Shares of Schlumberger Limited SLB slipped to a 52-week low of $59.25 during the trading session on Sep 7. However, the stock recovered marginally to eventually close at $59.70, which is notably just 0.6% up from the stock’s 3-year low level of $59.32. Shares of the company closed at $59.98 yesterday, up around 0.4% from the closing price as of Sep 7.
Let’s have a detailed view on the overall picture of the company to uncover the reason behind the stock’s dismal run on the bourses. Also, let’s analyze whether it’s time to drop the shares of Schlumberger from your portfolio or retain it amid other tailwinds.
Permian Pipeline Crunch is a Spoiler
With production growth on a tear in the Permian Basin, pipelines of the region are under immense pressure. In fact, expanding volumes have begun to outstrip the pipeline takeaway capacity of the Permian Basin, pushing the regional prices to a four-year low. A glut of crude waiting to be transported out of the Permian play has forced operators to accept steep discounts on their produce. Hence, despite the crude rally, the Permian dilemma has started affecting the performance of the energy producers operating in the region. Prospects of the hydraulic fracturing market also do not look bright, with producers suspending the completion of wells.
These challenges are forcing producers to slow down production as well as investment levels. In turn, the slowdown in drilling activities is hurting the oilfield services companies like Schlumberger. In fact, just about a week ago, the company warned its shareholders that the lack of takeaway capacity might reduce Permian production, hampering the business of the firm.
While there are several Permian pipeline projects lined up, it will definitely take a year or more for everything to settle in place. Many producers have now become reluctant to increase their spending levels until the takeaway problem gets sorted. Reducing spending and lower production activities in the prolific Permian are likely to hit the oilfield services players once again.
But will the company’s international exposure neutralize the Permian woes to some extent?
Better-Positioned to Deal With Transport Bottleneck
Schlumberger is the largest oilfield services player in the world, with its presence in every energy market across the world. While many of the oilfield services companies are likely to get hugely hit by the infrastructural bottleneck in Permian, we believe Schlumberger is better equipped to withstand the crisis.
Schlumberger has relatively lesser exposure to the U.S. shale plays compared with peers including Halliburton Company HAL and Baker Hughes BHGE, a GE Company, among others. Importantly, Schlumberger derives majority of its revenues from international operations ranging from Asia to Africa.
We appreciate the company’s greater reliance on the lucrative overseas market. Being the leading provider of technology for complex oilfield projects, Schlumberger is better positioned than most peers to take up new offshore projects in the shallow water basins outside North America. With drilling activities gradually ramping up outside North American markets, the demand for oilfield services in the international markets have started gaining traction.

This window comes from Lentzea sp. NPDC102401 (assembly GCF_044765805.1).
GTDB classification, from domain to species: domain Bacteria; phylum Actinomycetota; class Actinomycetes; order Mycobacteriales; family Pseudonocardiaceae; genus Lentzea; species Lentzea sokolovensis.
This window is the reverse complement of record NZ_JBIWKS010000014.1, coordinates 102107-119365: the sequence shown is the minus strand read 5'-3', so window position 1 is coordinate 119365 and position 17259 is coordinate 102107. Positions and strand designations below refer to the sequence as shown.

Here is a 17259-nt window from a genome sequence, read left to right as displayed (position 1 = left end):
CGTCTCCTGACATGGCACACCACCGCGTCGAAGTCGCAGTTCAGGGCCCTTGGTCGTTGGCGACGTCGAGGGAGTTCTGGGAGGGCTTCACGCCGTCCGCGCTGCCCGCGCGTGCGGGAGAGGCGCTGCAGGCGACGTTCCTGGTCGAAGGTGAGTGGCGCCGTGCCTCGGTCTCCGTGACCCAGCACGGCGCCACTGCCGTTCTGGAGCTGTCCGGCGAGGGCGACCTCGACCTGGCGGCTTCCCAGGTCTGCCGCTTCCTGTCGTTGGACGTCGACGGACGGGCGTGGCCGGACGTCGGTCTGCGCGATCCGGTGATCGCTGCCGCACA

Meaningful R&D investments in the company’s integrated drilling business are expected to drive its international operations. Moreover, Schlumberger’s Production Management business positions it to gain high returns in the years to come.
Hence, with a greater presence and reliance in the foreign markets, Schlumberger will be able to better withstand the slowdown in North American activities
Financial Strength Bodes Well
With a market capitalization of more than $82 billion, the company displays strong financials and is committed to investor-friendly moves. As of Jun 30, 2018, it had more than $3 billion in cash and short-term investments, and $13.8 in long-term debt, representing a debt-to-capitalization ratio of 27.3%. Evidently, the leverage metrics are quite impressive. Further, the interest coverage ratios are quite solid, being more than 3.
The firm has a strong commitment of returning back cash to its shareholders through dividend payments and stock repurchases. Over the past 15 years, Schlumberger has been paying higher dividend yield than the collective yield of the stocks belonging to the industry. A dividend yield of more than 3.3%, outperforming the industry’s yield of 2.3%, is generous enough to entice its investors. Also, through second-quarter 2018, the firm bought back 1.5 million shares of its common stock.
While Schlumberger is currently being hit by pipeline constraints in Permian, the company’s wider international presence and healthy balance sheet still give its shareholders reasons to retain the stock based on its positive future prospects. The company’s earnings ESP is expected to increase 6% over the next five years. Evidently, Schlumberger currently carries a Zacks Rank #3 (Hold).
Meanwhile, investors interested in the same industry can consider Subsea 7 SA SUBCY, which sports a Zacks Rank #1 (Strong Buy). You can see the complete list of today’s Zacks #1 Rank stocks here.
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Halliburton Company (HAL) : Free Stock Analysis Report
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Schlumberger Limited (SLB) : Free Stock Analysis Report
Baker Hughes, a GE company (BHGE) : Free Stock Analysis Report
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